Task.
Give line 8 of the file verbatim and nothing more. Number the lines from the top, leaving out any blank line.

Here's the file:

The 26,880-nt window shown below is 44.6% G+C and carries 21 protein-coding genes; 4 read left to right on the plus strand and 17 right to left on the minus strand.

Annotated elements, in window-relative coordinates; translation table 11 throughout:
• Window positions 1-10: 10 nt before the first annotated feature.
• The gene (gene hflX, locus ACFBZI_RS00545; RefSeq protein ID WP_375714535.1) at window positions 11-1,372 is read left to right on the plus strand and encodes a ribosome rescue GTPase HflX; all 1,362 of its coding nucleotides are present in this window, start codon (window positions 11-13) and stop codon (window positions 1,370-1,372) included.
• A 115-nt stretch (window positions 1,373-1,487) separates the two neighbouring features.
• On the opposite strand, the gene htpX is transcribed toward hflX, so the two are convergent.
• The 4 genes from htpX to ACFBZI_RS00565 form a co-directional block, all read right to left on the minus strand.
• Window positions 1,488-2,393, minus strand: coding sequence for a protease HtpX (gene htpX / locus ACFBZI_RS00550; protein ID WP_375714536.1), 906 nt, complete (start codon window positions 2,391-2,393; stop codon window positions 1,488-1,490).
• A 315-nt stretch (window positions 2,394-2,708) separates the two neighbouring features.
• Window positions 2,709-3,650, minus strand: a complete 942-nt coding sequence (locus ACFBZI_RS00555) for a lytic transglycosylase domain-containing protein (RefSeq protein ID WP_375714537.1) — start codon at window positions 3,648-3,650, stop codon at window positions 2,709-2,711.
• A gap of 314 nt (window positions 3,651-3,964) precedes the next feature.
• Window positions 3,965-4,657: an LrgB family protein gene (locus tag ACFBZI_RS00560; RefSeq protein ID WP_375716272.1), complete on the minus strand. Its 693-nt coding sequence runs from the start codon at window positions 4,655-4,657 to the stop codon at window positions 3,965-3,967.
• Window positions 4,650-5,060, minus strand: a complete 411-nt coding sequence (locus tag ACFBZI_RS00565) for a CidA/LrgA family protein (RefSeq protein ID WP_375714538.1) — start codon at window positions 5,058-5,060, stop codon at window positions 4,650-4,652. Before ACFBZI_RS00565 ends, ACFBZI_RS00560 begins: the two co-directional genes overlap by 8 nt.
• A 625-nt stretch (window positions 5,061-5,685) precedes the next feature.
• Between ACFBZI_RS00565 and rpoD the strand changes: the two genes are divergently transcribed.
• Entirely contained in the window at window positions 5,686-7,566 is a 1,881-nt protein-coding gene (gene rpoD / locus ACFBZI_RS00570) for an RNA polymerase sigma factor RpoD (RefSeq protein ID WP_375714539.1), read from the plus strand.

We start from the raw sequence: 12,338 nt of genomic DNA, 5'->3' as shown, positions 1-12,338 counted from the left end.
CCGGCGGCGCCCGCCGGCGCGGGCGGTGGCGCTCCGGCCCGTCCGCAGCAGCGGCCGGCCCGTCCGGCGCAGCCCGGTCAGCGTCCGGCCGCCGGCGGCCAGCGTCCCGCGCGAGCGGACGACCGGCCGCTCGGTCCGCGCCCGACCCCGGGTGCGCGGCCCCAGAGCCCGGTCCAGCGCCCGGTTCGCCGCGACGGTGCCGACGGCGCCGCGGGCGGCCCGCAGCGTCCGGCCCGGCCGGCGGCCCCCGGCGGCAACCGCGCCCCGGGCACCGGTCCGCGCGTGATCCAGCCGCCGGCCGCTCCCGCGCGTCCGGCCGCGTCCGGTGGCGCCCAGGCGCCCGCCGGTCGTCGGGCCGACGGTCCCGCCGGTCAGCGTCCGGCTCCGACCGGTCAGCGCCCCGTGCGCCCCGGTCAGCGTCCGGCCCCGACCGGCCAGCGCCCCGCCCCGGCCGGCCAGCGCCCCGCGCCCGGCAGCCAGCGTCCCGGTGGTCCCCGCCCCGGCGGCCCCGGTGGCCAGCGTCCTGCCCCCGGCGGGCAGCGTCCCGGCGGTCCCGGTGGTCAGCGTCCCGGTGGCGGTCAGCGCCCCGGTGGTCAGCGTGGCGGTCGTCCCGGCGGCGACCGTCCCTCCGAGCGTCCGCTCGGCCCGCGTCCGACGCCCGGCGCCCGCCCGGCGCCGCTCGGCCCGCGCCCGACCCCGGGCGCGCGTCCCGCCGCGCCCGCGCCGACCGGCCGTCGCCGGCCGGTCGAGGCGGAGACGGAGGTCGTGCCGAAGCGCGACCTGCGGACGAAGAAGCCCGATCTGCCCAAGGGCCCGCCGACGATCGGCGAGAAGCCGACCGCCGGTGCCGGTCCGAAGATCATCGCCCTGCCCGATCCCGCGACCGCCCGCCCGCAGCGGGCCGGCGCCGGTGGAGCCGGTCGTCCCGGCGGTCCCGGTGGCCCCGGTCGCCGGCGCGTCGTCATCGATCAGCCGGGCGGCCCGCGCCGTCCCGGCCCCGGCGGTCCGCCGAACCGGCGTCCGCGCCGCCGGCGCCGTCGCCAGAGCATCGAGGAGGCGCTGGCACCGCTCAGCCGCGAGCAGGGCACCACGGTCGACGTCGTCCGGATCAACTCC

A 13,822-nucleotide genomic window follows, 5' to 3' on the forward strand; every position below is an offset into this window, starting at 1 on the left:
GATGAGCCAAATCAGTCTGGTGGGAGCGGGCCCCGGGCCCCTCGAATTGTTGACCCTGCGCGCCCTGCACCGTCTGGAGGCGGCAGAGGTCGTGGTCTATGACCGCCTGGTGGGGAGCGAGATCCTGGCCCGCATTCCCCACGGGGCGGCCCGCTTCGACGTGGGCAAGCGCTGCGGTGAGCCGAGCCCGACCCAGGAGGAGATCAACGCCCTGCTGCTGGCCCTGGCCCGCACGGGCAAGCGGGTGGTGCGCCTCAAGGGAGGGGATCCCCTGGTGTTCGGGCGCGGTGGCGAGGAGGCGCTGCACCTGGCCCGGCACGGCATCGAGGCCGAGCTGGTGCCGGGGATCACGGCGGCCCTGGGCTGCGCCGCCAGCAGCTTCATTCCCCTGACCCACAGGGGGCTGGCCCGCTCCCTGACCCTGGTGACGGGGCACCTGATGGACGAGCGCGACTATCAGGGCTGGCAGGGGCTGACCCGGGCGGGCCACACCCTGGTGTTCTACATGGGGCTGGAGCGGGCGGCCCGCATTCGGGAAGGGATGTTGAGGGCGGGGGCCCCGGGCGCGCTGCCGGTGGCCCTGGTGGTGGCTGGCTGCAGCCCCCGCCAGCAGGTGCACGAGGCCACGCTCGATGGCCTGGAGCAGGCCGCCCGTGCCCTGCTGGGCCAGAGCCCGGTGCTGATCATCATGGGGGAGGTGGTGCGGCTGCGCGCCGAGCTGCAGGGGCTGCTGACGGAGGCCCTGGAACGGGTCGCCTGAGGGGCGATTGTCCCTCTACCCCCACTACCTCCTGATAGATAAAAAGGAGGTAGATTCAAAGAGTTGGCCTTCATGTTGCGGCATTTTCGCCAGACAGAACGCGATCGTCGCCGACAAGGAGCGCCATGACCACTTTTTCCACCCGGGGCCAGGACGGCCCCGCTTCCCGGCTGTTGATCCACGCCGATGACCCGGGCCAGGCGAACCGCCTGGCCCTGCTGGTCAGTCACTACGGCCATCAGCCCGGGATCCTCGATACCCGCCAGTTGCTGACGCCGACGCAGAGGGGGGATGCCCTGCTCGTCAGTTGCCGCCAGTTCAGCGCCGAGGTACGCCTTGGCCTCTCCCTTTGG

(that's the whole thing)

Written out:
• Window positions 1,488-2,393, minus strand: coding sequence for a protease HtpX (gene htpX / locus ACFBZI_RS00550; protein ID WP_375714536.1), 906 nt, complete (start codon window positions 2,391-2,393; stop codon window positions 1,488-1,490).